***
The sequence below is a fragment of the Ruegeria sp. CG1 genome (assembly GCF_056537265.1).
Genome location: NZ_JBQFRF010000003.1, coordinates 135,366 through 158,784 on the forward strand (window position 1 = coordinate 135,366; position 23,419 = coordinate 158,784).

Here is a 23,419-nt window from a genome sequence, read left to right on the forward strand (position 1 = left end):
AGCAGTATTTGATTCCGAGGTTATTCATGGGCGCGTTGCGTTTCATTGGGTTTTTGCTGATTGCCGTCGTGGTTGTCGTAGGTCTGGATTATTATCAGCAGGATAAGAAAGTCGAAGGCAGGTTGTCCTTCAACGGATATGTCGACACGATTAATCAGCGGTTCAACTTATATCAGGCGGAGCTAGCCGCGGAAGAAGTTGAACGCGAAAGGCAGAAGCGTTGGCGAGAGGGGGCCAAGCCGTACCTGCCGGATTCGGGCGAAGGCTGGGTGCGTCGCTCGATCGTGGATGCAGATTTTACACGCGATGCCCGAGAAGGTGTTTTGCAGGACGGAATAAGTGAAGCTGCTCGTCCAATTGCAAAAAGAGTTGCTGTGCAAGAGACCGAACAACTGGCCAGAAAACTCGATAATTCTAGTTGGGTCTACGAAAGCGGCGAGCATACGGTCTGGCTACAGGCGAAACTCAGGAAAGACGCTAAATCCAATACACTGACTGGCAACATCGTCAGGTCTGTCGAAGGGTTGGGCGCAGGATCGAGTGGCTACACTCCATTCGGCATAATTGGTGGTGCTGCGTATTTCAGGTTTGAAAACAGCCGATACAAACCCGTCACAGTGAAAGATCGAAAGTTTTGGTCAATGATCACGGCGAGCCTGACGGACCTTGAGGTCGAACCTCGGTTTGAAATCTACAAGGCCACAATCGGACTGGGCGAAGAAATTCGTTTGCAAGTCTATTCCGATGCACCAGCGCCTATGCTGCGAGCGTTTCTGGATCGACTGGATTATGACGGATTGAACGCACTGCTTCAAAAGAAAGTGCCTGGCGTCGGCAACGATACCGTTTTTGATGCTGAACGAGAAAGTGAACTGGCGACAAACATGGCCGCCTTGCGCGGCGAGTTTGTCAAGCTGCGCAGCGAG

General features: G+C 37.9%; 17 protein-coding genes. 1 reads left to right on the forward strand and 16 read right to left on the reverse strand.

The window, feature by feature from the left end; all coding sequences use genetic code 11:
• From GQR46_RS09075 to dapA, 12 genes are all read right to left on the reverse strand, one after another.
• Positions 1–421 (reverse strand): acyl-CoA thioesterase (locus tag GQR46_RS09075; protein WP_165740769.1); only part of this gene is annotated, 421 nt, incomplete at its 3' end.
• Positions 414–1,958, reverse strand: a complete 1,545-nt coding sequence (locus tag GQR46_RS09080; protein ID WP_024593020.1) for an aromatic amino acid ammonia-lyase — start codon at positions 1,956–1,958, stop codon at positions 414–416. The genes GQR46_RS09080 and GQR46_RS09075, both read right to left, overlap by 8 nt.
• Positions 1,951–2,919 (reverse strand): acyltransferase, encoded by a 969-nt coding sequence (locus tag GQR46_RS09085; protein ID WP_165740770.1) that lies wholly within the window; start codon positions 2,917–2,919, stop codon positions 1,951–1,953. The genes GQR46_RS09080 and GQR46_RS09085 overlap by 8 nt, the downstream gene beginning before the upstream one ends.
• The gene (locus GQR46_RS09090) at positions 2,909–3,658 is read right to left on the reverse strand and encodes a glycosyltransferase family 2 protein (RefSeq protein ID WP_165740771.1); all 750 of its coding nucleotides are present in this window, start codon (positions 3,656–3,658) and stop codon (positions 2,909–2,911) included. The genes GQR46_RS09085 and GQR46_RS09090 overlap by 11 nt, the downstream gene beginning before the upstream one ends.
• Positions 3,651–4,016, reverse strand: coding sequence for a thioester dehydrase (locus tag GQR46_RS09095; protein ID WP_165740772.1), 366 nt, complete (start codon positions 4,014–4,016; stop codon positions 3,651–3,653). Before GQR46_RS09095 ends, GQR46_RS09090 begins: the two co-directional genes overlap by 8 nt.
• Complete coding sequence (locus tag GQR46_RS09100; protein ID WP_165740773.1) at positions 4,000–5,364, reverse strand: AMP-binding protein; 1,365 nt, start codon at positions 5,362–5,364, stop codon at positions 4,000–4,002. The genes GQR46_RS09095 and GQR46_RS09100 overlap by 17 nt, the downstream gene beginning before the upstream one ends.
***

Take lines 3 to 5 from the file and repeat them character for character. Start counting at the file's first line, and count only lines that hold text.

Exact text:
Here is a 23,419-nt window from a genome sequence, read left to right on the forward strand (position 1 = left end):
AGCAGTATTTGATTCCGAGGTTATTCATGGGCGCGTTGCGTTTCATTGGGTTTTTGCTGATTGCCGTCGTGGTTGTCGTAGGTCTGGATTATTATCAGCAGGATAAGAAAGTCGAAGGCAGGTTGTCCTTCAACGGATATGTCGACACGATTAATCAGCGGTTCAACTTATATCAGGCGGAGCTAGCCGCGGAAGAAGTTGAACGCGAAAGGCAGAAGCGTTGGCGAGAGGGGGCCAAGCCGTACCTGCCGGATTCGGGCGAAGGCTGGGTGCGTCGCTCGATCGTGGATGCAGATTTTACACGCGATGCCCGAGAAGGTGTTTTGCAGGACGGAATAAGTGAAGCTGCTCGTCCAATTGCAAAAAGAGTTGCTGTGCAAGAGACCGAACAACTGGCCAGAAAACTCGATAATTCTAGTTGGGTCTACGAAAGCGGCGAGCATACGGTCTGGCTACAGGCGAAACTCAGGAAAGACGCTAAATCCAATACACTGACTGGCAACATCGTCAGGTCTGTCGAAGGGTTGGGCGCAGGATCGAGTGGCTACACTCCATTCGGCATAATTGGTGGTGCTGCGTATTTCAGGTTTGAAAACAGCCGATACAAACCCGTCACAGTGAAAGATCGAAAGTTTTGGTCAATGATCACGGCGAGCCTGACGGACCTTGAGGTCGAACCTCGGTTTGAAATCTACAAGGCCACAATCGGACTGGGCGAAGAAATTCGTTTGCAAGTCTATTCCGATGCACCAGCGCCTATGCTGCGAGCGTTTCTGGATCGACTGGATTATGACGGATTGAACGCACTGCTTCAAAAGAAAGTGCCTGGCGTCGGCAACGATACCGTTTTTGATGCTGAACGAGAAAGTGAACTGGCGACAAACATGGCCGCCTTGCGCGGCGAGTTTGTCAAGCTGCGCAGCGAG

General features: G+C 37.9%; 17 protein-coding genes. 1 reads left to right on the forward strand and 16 read right to left on the reverse strand.